Good spelling is part memory, part judgment. Proper spelling techniques should be memorized and practiced, but writers should judge their own abilities and look up unknown words. The English language contains numerous exceptions for every rule, so a good dictionary and thesaurus are essential. Look up words that are unfamiliar, that you do not use often, or that contain a spelling rule that you do not know completely. Some of the more common spelling errors occur in creating plurals, adding suffixes, and with double consonant or vowel constructions.

Use of -s or -es to Create Plurals.

Adding -s or -es to a word is the most common way to create a plural, but there are a variety of other situations in which writers must use other letters to create plurals. Add -s to most words that end in "hard" consonant sounds, including "hard" -ch (sounding like k): hats, teams, computers, bites, tapes, stomachs Add -es to words that end in -s, -sh, -x, -z, or "soft" -ch (sounding like march): lenses, taxes, marches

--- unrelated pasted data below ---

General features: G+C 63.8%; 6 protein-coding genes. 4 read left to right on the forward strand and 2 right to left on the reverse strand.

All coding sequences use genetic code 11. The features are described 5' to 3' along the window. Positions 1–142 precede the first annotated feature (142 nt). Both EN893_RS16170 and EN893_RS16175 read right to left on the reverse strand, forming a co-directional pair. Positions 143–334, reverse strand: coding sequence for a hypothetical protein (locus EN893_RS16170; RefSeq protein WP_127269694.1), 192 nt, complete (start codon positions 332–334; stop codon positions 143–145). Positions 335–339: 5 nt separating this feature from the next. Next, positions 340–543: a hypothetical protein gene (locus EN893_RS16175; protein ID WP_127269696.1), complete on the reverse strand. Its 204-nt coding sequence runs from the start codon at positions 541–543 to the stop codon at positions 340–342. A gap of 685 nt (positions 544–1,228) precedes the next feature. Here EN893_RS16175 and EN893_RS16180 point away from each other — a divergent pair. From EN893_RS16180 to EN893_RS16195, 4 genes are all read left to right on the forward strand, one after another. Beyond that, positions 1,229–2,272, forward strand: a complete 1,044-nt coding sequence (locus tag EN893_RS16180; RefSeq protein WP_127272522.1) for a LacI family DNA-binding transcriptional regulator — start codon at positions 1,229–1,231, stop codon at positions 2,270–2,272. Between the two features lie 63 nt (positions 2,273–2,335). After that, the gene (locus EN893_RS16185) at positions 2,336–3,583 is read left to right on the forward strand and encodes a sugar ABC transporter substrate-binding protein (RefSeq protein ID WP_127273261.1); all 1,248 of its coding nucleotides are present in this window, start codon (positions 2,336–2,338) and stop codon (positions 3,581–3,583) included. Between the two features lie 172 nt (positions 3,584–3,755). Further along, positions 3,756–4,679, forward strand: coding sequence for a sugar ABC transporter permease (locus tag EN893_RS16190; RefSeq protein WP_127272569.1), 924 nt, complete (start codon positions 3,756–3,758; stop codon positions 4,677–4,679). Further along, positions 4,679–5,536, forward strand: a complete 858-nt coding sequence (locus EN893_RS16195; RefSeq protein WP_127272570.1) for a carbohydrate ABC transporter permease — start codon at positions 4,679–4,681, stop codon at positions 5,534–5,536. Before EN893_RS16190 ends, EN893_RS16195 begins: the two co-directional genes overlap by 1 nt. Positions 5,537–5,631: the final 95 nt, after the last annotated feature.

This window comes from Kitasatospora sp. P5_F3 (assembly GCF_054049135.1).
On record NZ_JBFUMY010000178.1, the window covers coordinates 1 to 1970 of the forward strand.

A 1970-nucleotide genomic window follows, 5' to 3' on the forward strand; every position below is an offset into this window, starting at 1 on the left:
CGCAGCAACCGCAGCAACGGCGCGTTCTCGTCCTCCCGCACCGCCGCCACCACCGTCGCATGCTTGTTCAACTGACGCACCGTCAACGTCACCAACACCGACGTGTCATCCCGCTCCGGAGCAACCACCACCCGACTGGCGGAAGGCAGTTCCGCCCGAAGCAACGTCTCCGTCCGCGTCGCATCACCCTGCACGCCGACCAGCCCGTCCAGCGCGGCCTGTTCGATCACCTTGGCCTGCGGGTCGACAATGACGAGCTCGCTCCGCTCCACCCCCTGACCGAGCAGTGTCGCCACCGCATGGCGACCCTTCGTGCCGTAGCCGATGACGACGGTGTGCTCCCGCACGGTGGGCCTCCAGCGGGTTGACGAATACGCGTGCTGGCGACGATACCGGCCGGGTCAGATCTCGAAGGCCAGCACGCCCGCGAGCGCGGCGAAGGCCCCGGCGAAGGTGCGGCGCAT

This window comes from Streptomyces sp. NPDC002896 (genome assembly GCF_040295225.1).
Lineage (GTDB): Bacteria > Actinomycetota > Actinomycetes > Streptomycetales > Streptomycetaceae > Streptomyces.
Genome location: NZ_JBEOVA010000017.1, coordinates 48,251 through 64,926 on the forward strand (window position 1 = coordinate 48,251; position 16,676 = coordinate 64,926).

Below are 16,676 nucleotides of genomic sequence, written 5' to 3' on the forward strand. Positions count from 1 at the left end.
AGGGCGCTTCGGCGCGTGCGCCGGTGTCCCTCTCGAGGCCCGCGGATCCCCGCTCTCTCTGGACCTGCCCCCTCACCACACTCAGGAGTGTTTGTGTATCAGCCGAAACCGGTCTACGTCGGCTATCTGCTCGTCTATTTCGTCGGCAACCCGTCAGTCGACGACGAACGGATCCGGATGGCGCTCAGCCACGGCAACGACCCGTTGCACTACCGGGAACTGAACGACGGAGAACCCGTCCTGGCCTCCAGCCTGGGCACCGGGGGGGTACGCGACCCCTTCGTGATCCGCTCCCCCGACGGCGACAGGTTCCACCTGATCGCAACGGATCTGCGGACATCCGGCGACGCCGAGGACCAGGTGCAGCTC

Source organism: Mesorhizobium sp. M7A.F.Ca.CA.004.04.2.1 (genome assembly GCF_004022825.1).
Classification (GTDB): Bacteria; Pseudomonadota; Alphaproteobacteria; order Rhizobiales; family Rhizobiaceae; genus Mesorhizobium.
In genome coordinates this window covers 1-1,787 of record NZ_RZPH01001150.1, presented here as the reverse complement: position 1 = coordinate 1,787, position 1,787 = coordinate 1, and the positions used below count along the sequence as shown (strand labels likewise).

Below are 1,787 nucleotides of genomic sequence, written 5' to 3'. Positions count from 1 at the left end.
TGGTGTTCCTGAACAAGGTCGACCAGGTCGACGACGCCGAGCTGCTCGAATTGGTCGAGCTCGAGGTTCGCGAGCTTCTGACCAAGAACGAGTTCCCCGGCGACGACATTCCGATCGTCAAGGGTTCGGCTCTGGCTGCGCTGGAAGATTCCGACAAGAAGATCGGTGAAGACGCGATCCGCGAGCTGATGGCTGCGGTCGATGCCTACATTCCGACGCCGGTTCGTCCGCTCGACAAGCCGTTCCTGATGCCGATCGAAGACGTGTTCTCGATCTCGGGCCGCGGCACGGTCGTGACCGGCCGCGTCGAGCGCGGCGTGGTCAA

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Words Ending in -o

Add -s if a vowel precedes the -o: videos, neutrinos, cameos.
Add -es if a consonant precedes the -o: tomatoes, potatoes, zeroes.

Words Ending in -f or -fe.

There are no set rules for these words. You will have to memorize them or look them up. Some -f or -fe words are made plural by adding -s: beliefs, roofs, chiefs. Others require the writer to change the -f or -fe to -ves: life - lives, leaf - leaves.

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Creating Plurals for Words With Internal changes or Endings Other
Than -s or -es

Some words are changed internally to create plurals: foot - feet, goose - geese, mouse - mice.
Some words are made plural with endings other than -s: man - men, child - children

One-Form Words

Some words retain the same spelling for both singular and plural: deer, elk, fish.

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